The Harry Potter series, J.K. RowlingPortrays witchcraft in a good light, promotes the occult, Satanism and anti-family themes. Challenged in school libraries in the United States from 1999-2003.
In the Night Kitchen, Maurice SendakNudityRemoved from multiple school and public libraries in the 1970s and 1980s due to the full frontal nudity of the main character. The book continues to be challenged in school libraries to this day. 
Jude the Obscure, Thomas HardyObscene, overly/overtly sexual, immoral. This work was removed from circulating libraries and burnt by Bishop How of Wakefield upon its publication in 1895.
The Kite Runner, Khaled HosseiniHomosexuality, profanity, graphic sexual violence.  Challenged in multiple high schools and removed from a few curriculums. It consistently makes it on the American Library Association’s list of top ten challenged books. 
Leaves of Grass, Walt WhitmanObscene, too sensual, immoral, discussed sex and sexuality openlyLibraries would not buy the book upon publication and Whitman was fired from his job when he was discovered to be the author. Continued to be challenged throughout the 1880s.
Lord of the Flies,  William GoldingViolent, immoral, profanity.Challenged in multiple school libraries from 1974 through 1992.
Lord of the Rings, J.R.R. TolkienSatanic. Burned outside a New Mexico Church in 2001. 
Lolita, Vladimir NabokovDescribed as pornographic, obscene, sexually explicit. Banned in France from 1956-1958. Banned in England in 1955. Banned in Argentina in 1959. Banned in New Zealand in 1960. Banned in South Africa from 1974-1982.
Madame Bovary, Gustave FlaubertSexually explicit, obscene, indecent. Flaubert was brought to court for obscenity upon publication and the book was censored in 1857.
Native Son, Richard WrightSexually explicit, graphic language. Challenged in school libraries in the United States in 1978, 1981, 1988, 1996 and 1998.
1984, George OrwellProfanity, sexually explicit, obscene, communist, immoral.Challenged in school libraries from 1963 through present day.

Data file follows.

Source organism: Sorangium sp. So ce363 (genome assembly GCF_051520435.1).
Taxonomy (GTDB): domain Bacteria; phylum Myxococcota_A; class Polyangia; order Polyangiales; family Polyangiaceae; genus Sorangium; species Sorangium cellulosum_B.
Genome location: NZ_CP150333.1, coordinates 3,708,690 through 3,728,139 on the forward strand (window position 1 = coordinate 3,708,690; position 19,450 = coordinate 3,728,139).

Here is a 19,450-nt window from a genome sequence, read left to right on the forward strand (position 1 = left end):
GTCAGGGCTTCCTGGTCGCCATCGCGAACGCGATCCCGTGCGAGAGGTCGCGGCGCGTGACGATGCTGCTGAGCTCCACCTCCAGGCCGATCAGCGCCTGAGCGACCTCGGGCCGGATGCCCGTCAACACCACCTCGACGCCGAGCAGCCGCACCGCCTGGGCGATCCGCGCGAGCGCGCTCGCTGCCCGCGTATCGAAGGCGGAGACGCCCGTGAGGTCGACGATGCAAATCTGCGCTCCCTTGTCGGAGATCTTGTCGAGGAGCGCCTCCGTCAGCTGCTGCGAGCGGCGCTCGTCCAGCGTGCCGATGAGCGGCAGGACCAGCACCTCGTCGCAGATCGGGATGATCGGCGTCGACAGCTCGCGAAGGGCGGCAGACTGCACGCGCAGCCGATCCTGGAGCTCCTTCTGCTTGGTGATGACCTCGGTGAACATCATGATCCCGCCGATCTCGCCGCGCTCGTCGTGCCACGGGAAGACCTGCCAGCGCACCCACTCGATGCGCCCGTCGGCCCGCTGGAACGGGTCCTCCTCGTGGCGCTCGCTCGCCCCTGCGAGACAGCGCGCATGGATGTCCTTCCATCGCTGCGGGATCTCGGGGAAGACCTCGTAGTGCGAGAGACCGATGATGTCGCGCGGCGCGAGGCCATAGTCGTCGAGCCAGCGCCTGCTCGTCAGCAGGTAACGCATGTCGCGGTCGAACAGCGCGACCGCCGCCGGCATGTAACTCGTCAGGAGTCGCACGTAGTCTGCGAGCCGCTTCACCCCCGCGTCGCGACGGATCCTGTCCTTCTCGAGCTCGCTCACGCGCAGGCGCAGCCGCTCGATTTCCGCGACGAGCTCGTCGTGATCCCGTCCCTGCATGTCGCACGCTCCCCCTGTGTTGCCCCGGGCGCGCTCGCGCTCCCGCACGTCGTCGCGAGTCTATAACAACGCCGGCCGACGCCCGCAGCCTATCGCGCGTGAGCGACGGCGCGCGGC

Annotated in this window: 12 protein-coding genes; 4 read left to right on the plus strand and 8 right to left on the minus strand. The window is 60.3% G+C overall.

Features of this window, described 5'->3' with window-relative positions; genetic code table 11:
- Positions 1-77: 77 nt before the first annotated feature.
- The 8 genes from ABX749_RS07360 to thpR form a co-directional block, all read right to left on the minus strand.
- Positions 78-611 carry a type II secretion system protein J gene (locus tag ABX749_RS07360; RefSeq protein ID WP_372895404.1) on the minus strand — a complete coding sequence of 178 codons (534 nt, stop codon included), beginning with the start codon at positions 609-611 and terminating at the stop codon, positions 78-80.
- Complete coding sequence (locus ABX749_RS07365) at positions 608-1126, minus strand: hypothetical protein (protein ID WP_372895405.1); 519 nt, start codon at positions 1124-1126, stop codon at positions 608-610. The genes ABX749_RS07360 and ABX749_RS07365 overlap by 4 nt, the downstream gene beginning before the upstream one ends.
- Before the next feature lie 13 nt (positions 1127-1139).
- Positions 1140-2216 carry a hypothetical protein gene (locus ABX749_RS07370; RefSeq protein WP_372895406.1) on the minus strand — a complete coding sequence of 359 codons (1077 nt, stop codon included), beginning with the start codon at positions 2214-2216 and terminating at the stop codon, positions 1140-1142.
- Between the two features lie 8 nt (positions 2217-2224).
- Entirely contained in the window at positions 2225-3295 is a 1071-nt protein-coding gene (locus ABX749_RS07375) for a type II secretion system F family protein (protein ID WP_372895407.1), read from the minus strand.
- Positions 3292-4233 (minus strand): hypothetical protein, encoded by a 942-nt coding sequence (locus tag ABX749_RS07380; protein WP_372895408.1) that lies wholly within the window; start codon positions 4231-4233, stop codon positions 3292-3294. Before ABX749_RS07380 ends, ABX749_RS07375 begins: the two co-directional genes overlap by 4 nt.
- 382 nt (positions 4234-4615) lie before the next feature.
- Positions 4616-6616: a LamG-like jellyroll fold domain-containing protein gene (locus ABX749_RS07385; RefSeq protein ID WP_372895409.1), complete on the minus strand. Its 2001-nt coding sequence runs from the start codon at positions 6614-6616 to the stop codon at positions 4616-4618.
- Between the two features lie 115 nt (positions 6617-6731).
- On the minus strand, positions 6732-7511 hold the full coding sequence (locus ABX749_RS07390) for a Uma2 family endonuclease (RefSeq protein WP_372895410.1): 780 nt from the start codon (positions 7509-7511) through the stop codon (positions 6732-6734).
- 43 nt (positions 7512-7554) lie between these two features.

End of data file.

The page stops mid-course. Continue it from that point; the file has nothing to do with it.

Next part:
Of Mice and Men, John SteinbeckObscene, profanity, violent. Banned in Ireland in 1953. Subsequently banned in various cities across the United States throughout the 1970s. From the 1980s through modern day, the school is challenged in school libraries. 
The Perks of Being a Wallflower, Stephen ChboskySuicide, profanity, drug use, sexually explicit. Challenged in school libraries in the United States multiple times from 2003 - present day.
Rights of Man, Thomas PaineLibelous, seditiousUpon publication, Paine was brought to court on charges of seditious libel. He was convicted of libel and high treason and banished from England. 
Scarlet Letter, Nathaniel HawthornePromotes bad morals, obscene, vulgarFaced stern opposition when first published in the 1850s by preachers who considered it immoral. It also faced challenges in high school libraries across the United States from 1960 until the 1980s.
Slaughterhouse Five, Kurt VonnegutProfanity, violence, immoral, unpatrioticThis novel elicited the first case of school censorship to reach the Supreme Court with the Pico v. Board of Education suit. Challenged continually in school libraries from 1965 through the present day.  
Their Eyes Were Watching God, Zora Neale HurstonSexually explicit. Challenged in United States high school libraries in 1997.
To Kill A Mockingbird, Harper LeeRacist language and depictionsConsistently challenged in school libraries from the time of its publication through modern day. 
Ulysses, James JoyceObscene, pornographic. The United States Post Office burned copies when the book was imported in 1922. It was then declared obscene by U.S. customs in 1930. By 1932, it was settled by various courts that the book was not obscene and could be published in the United States.
Uncle Tom’s Cabin, Harriet Beecher StoweUndermined religious ideas, racist depictionsDuring the 1850s, Stowe’s novel was censored in Italy due to its criticism of the church and in Russia due to its support of social equality.  In modern times, the work has faced a few challenges due to the language and racist content. 

Sources

  •  Literature Suppressed on Political Grounds, Nicholas J. Karolides.
  •  Literature Suppressed on Social Grounds, Dawn B. Sova.
  •  Literature Suppressed on Sexual Grounds, Dawn B. Sova.
  •  Literature Suppressed on Religious Grounds, Margaret Bald
  • 100 Banned Books: Censorship Histories of World Literature, Nicholas J. Carolides, Margaret Bald, Dawn B. Sova.